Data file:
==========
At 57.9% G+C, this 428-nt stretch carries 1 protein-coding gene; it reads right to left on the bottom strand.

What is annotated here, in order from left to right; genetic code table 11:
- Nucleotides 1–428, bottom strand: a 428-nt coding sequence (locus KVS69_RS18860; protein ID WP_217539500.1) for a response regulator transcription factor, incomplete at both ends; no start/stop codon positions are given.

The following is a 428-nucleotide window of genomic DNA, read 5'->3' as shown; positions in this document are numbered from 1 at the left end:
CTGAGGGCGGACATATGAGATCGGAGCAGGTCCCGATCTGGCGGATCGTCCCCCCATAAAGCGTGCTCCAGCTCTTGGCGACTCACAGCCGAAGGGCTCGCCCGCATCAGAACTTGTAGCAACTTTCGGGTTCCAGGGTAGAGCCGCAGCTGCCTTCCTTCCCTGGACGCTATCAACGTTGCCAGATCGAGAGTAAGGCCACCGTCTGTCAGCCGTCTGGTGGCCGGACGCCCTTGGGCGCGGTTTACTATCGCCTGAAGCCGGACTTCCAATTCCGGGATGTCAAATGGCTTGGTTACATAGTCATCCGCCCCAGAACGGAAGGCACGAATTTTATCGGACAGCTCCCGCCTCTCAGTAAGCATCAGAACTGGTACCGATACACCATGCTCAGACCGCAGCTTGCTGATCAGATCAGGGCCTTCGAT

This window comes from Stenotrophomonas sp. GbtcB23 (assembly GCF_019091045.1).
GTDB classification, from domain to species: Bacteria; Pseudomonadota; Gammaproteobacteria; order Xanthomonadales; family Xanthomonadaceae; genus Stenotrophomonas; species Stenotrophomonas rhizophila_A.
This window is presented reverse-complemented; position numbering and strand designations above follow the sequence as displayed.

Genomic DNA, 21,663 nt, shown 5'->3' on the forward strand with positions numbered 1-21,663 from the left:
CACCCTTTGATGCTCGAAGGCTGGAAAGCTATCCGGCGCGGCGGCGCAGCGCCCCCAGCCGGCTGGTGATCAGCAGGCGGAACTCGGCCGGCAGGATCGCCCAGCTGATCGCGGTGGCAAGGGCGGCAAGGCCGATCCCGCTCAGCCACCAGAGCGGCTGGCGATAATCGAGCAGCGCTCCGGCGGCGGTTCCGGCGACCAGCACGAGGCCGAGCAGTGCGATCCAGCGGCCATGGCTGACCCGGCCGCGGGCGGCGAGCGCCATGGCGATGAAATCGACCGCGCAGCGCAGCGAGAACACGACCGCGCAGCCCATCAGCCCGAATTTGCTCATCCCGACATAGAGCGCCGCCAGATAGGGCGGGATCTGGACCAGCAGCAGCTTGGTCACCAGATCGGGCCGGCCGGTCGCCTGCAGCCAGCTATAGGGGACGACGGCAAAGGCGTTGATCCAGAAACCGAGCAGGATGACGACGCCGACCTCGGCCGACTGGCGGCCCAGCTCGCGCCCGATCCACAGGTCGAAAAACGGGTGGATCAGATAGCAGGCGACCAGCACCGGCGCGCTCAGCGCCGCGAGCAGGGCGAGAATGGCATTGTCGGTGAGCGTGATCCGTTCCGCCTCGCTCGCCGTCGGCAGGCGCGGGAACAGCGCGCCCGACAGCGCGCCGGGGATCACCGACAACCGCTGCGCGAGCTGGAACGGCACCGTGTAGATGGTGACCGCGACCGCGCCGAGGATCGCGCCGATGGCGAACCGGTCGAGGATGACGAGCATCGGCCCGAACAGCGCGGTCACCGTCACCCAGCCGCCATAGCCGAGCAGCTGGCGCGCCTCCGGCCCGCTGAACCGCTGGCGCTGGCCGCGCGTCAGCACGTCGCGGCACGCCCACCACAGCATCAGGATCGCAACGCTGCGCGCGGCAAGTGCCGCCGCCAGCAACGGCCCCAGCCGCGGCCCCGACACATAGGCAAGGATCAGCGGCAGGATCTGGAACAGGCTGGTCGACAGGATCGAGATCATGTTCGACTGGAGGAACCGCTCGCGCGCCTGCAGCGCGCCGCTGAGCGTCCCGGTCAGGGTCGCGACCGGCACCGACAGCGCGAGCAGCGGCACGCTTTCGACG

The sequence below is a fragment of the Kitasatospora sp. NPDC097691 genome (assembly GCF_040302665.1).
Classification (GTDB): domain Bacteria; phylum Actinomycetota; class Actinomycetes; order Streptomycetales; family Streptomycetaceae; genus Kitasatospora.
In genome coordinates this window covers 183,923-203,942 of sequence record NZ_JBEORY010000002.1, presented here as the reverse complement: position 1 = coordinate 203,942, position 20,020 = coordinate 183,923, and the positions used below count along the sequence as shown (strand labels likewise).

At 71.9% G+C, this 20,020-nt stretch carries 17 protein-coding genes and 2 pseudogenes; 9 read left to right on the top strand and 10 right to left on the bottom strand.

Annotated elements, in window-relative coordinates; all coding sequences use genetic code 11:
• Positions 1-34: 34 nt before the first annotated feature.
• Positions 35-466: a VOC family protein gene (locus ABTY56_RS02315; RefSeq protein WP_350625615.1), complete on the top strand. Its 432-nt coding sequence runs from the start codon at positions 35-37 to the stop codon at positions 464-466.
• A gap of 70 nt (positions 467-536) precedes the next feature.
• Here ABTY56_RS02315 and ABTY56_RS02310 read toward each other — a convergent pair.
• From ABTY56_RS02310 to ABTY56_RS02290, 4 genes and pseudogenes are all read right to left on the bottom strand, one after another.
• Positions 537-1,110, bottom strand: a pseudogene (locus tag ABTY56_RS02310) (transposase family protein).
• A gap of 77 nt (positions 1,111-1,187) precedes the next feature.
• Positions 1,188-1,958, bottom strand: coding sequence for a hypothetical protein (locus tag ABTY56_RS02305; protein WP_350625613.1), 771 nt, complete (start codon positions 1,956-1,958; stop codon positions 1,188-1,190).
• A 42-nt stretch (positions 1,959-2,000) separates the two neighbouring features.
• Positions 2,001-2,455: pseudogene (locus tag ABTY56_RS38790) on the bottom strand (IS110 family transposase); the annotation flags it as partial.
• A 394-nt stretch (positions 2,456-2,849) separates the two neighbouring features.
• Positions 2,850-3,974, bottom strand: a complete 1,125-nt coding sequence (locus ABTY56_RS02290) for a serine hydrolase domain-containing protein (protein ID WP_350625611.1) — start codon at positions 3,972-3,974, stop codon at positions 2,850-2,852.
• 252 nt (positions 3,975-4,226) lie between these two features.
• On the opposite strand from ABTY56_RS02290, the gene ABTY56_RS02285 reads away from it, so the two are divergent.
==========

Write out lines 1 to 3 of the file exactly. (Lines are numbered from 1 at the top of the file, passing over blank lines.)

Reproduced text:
At 57.9% G+C, this 428-nt stretch carries 1 protein-coding gene; it reads right to left on the bottom strand.

What is annotated here, in order from left to right; genetic code table 11:
- Nucleotides 1–428, bottom strand: a 428-nt coding sequence (locus KVS69_RS18860; protein ID WP_217539500.1) for a response regulator transcription factor, incomplete at both ends; no start/stop codon positions are given.